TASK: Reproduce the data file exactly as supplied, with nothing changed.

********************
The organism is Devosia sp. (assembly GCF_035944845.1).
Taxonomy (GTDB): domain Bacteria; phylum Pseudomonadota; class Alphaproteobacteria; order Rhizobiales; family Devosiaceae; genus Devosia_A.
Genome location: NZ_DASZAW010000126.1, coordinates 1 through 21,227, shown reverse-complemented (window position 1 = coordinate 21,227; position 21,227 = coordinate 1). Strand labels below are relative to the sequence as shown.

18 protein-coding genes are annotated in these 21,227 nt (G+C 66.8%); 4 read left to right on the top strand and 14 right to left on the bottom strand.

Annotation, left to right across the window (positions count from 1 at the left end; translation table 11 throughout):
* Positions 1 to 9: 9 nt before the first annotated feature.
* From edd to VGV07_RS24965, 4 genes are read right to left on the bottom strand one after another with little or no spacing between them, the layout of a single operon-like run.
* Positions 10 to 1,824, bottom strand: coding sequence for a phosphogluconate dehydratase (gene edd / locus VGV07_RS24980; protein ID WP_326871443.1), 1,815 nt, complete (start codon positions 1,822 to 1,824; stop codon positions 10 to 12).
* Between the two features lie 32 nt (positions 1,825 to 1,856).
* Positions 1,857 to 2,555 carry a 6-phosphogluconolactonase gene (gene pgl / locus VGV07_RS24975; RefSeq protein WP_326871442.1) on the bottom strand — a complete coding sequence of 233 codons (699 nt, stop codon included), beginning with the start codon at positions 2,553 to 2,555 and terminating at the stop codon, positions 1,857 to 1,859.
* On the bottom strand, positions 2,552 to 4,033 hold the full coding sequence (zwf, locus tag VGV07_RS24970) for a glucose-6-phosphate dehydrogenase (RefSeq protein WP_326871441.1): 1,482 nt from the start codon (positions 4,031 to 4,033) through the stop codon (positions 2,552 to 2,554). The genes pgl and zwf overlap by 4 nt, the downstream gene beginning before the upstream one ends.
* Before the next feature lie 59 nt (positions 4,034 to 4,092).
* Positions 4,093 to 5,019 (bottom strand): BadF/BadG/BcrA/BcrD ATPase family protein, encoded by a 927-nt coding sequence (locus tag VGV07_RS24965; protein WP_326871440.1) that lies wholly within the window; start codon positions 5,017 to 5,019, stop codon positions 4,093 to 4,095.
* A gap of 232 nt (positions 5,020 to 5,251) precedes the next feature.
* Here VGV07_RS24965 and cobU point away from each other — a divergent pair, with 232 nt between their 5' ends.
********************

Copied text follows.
The organism is Devosia sp. (assembly GCF_035944845.1).
Taxonomy (GTDB): domain Bacteria; phylum Pseudomonadota; class Alphaproteobacteria; order Rhizobiales; family Devosiaceae; genus Devosia_A.
Genome location: NZ_DASZAW010000126.1, coordinates 1 through 21,227, shown reverse-complemented (window position 1 = coordinate 21,227; position 21,227 = coordinate 1). Strand labels below are relative to the sequence as shown.

18 protein-coding genes are annotated in these 21,227 nt (G+C 66.8%); 4 read left to right on the top strand and 14 right to left on the bottom strand.

Annotation, left to right across the window (positions count from 1 at the left end; translation table 11 throughout):
* Positions 1 to 9: 9 nt before the first annotated feature.
* From edd to VGV07_RS24965, 4 genes are read right to left on the bottom strand one after another with little or no spacing between them, the layout of a single operon-like run.
* Positions 10 to 1,824, bottom strand: coding sequence for a phosphogluconate dehydratase (gene edd / locus VGV07_RS24980; protein ID WP_326871443.1), 1,815 nt, complete (start codon positions 1,822 to 1,824; stop codon positions 10 to 12).
* Between the two features lie 32 nt (positions 1,825 to 1,856).
* Positions 1,857 to 2,555 carry a 6-phosphogluconolactonase gene (gene pgl / locus VGV07_RS24975; RefSeq protein WP_326871442.1) on the bottom strand — a complete coding sequence of 233 codons (699 nt, stop codon included), beginning with the start codon at positions 2,553 to 2,555 and terminating at the stop codon, positions 1,857 to 1,859.
* On the bottom strand, positions 2,552 to 4,033 hold the full coding sequence (zwf, locus tag VGV07_RS24970) for a glucose-6-phosphate dehydrogenase (RefSeq protein WP_326871441.1): 1,482 nt from the start codon (positions 4,031 to 4,033) through the stop codon (positions 2,552 to 2,554). The genes pgl and zwf overlap by 4 nt, the downstream gene beginning before the upstream one ends.
* Before the next feature lie 59 nt (positions 4,034 to 4,092).
* Positions 4,093 to 5,019 (bottom strand): BadF/BadG/BcrA/BcrD ATPase family protein, encoded by a 927-nt coding sequence (locus tag VGV07_RS24965; protein WP_326871440.1) that lies wholly within the window; start codon positions 5,017 to 5,019, stop codon positions 4,093 to 4,095.
* A gap of 232 nt (positions 5,020 to 5,251) precedes the next feature.
* Here VGV07_RS24965 and cobU point away from each other — a divergent pair, with 232 nt between their 5' ends.